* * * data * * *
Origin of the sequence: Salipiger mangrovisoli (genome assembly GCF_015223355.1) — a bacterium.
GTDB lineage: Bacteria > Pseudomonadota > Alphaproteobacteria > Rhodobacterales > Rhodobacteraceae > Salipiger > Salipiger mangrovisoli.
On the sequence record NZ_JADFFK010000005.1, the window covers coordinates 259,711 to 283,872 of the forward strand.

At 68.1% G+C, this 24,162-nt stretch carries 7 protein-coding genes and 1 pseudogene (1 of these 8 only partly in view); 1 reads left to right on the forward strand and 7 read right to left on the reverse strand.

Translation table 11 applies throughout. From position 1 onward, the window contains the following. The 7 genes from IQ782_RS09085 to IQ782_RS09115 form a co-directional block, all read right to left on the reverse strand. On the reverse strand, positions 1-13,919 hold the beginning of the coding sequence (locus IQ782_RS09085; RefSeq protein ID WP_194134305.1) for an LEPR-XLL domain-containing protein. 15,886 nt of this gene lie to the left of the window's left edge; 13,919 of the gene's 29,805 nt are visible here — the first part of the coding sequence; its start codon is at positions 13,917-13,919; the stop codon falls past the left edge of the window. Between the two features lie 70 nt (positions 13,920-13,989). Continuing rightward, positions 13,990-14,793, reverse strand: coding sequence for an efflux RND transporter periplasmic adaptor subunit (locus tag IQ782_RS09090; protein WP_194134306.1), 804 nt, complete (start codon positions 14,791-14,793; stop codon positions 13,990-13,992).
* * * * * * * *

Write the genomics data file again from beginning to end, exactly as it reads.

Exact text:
Origin of the sequence: Salipiger mangrovisoli (genome assembly GCF_015223355.1) — a bacterium.
GTDB lineage: Bacteria > Pseudomonadota > Alphaproteobacteria > Rhodobacterales > Rhodobacteraceae > Salipiger > Salipiger mangrovisoli.
On the sequence record NZ_JADFFK010000005.1, the window covers coordinates 259,711 to 283,872 of the forward strand.

At 68.1% G+C, this 24,162-nt stretch carries 7 protein-coding genes and 1 pseudogene (1 of these 8 only partly in view); 1 reads left to right on the forward strand and 7 read right to left on the reverse strand.

Translation table 11 applies throughout. From position 1 onward, the window contains the following. The 7 genes from IQ782_RS09085 to IQ782_RS09115 form a co-directional block, all read right to left on the reverse strand. On the reverse strand, positions 1-13,919 hold the beginning of the coding sequence (locus IQ782_RS09085; RefSeq protein ID WP_194134305.1) for an LEPR-XLL domain-containing protein. 15,886 nt of this gene lie to the left of the window's left edge; 13,919 of the gene's 29,805 nt are visible here — the first part of the coding sequence; its start codon is at positions 13,917-13,919; the stop codon falls past the left edge of the window. Between the two features lie 70 nt (positions 13,920-13,989). Continuing rightward, positions 13,990-14,793, reverse strand: coding sequence for an efflux RND transporter periplasmic adaptor subunit (locus tag IQ782_RS09090; protein WP_194134306.1), 804 nt, complete (start codon positions 14,791-14,793; stop codon positions 13,990-13,992).